Berlin’s most popular shopping street turned on its Christmas lights on Tuesday, even as Europe’s deepening energy crisis threatened to disrupt the holiday tradition.
The Kurfürstendamm avenue sparkles with 140,000 LED lights strung on nearly 600 trees, according to Klaus-Jürgen Meier, president of the Berlin lobby group City.
“It is a tradition for us that this lighting has existed for several decades.
“That’s why it’s even more important, especially in this difficult time of crisis, that it shines again and gives us hope,” said Meier.
The German capital has been on a mission to save energy for months, since the price of natural gas skyrocketed after the Russian invasion of Ukraine.
Before the war, Germany imported most of its natural gas from Russia, but Moscow turned off the tap in response to Western sanctions.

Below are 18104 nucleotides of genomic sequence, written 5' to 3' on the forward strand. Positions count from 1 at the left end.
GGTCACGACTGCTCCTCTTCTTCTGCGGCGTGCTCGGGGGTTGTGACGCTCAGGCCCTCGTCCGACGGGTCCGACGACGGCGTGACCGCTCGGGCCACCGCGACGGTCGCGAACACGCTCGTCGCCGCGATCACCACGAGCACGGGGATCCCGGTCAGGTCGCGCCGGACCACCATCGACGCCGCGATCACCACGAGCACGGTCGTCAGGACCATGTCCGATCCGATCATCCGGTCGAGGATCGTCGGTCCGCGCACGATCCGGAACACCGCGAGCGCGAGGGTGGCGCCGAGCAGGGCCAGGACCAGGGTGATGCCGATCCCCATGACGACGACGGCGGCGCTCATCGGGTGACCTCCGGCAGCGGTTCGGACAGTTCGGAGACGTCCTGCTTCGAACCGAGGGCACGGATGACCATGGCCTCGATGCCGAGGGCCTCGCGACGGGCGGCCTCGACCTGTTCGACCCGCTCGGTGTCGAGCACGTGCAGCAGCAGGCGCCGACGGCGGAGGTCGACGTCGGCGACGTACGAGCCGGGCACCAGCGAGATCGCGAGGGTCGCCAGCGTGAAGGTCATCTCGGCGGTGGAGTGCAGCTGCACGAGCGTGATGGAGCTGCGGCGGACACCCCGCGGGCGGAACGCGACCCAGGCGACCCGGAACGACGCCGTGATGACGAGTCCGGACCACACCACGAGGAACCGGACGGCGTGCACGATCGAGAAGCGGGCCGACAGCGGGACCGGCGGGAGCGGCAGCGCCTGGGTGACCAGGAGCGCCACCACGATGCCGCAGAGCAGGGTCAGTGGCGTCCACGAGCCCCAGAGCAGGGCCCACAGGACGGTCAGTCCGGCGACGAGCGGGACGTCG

In September, Berlin’s Senate passed energy-saving measures that include lowering the temperature in government buildings and turning off lights at major monuments after 10 p.m.
After the Senate said it would not fund the capital’s holiday display, a group of donors and sponsors saved the iconic Ku’damma Christmas lights.
But not without compromises: LED lights were chosen for their energy efficiency and it was decided that the lights would be turned off early, at 10 pm instead of midnight.
Meier says the new light display will use up to 30 percent less energy than previous years.
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